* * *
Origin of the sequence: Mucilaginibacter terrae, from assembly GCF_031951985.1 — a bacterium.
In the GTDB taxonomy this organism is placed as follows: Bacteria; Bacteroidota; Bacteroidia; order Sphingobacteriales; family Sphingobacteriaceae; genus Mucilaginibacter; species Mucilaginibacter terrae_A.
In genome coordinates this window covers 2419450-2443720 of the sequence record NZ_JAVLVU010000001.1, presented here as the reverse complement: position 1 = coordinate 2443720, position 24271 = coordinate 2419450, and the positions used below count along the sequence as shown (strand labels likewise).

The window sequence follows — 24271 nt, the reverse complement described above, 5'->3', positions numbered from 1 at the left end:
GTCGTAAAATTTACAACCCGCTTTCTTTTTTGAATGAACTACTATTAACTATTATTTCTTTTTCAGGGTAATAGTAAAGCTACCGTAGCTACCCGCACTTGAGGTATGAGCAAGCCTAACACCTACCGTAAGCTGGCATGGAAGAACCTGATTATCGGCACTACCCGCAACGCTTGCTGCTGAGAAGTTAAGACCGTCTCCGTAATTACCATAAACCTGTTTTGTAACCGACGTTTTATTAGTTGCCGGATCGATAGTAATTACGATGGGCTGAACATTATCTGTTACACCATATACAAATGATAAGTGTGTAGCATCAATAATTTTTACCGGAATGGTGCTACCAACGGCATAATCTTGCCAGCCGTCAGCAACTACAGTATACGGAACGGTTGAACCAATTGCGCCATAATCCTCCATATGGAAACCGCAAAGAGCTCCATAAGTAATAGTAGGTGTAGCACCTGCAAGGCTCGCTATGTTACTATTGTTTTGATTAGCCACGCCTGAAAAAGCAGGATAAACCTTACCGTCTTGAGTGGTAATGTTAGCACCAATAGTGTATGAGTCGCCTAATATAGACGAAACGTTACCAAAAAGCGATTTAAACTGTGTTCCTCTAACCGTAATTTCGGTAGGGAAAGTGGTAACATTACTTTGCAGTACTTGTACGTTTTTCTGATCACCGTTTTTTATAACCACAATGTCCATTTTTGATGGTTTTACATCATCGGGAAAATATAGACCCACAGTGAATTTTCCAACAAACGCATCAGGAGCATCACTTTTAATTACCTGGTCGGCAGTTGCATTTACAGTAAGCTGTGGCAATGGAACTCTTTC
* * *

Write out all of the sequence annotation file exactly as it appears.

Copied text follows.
Origin of the sequence: Mucilaginibacter terrae, from assembly GCF_031951985.1 — a bacterium.
In the GTDB taxonomy this organism is placed as follows: Bacteria; Bacteroidota; Bacteroidia; order Sphingobacteriales; family Sphingobacteriaceae; genus Mucilaginibacter; species Mucilaginibacter terrae_A.
In genome coordinates this window covers 2419450-2443720 of the sequence record NZ_JAVLVU010000001.1, presented here as the reverse complement: position 1 = coordinate 2443720, position 24271 = coordinate 2419450, and the positions used below count along the sequence as shown (strand labels likewise).

The window sequence follows — 24271 nt, the reverse complement described above, 5'->3', positions numbered from 1 at the left end:
GTCGTAAAATTTACAACCCGCTTTCTTTTTTGAATGAACTACTATTAACTATTATTTCTTTTTCAGGGTAATAGTAAAGCTACCGTAGCTACCCGCACTTGAGGTATGAGCAAGCCTAACACCTACCGTAAGCTGGCATGGAAGAACCTGATTATCGGCACTACCCGCAACGCTTGCTGCTGAGAAGTTAAGACCGTCTCCGTAATTACCATAAACCTGTTTTGTAACCGACGTTTTATTAGTTGCCGGATCGATAGTAATTACGATGGGCTGAACATTATCTGTTACACCATATACAAATGATAAGTGTGTAGCATCAATAATTTTTACCGGAATGGTGCTACCAACGGCATAATCTTGCCAGCCGTCAGCAACTACAGTATACGGAACGGTTGAACCAATTGCGCCATAATCCTCCATATGGAAACCGCAAAGAGCTCCATAAGTAATAGTAGGTGTAGCACCTGCAAGGCTCGCTATGTTACTATTGTTTTGATTAGCCACGCCTGAAAAAGCAGGATAAACCTTACCGTCTTGAGTGGTAATGTTAGCACCAATAGTGTATGAGTCGCCTAATATAGACGAAACGTTACCAAAAAGCGATTTAAACTGTGTTCCTCTAACCGTAATTTCGGTAGGGAAAGTGGTAACATTACTTTGCAGTACTTGTACGTTTTTCTGATCACCGTTTTTTATAACCACAATGTCCATTTTTGATGGTTTTACATCATCGGGAAAATATAGACCCACAGTGAATTTTCCAACAAACGCATCAGGAGCATCACTTTTAATTACCTGGTCGGCAGTTGCATTTACAGTAAGCTGTGGCAATGGAACTCTTTC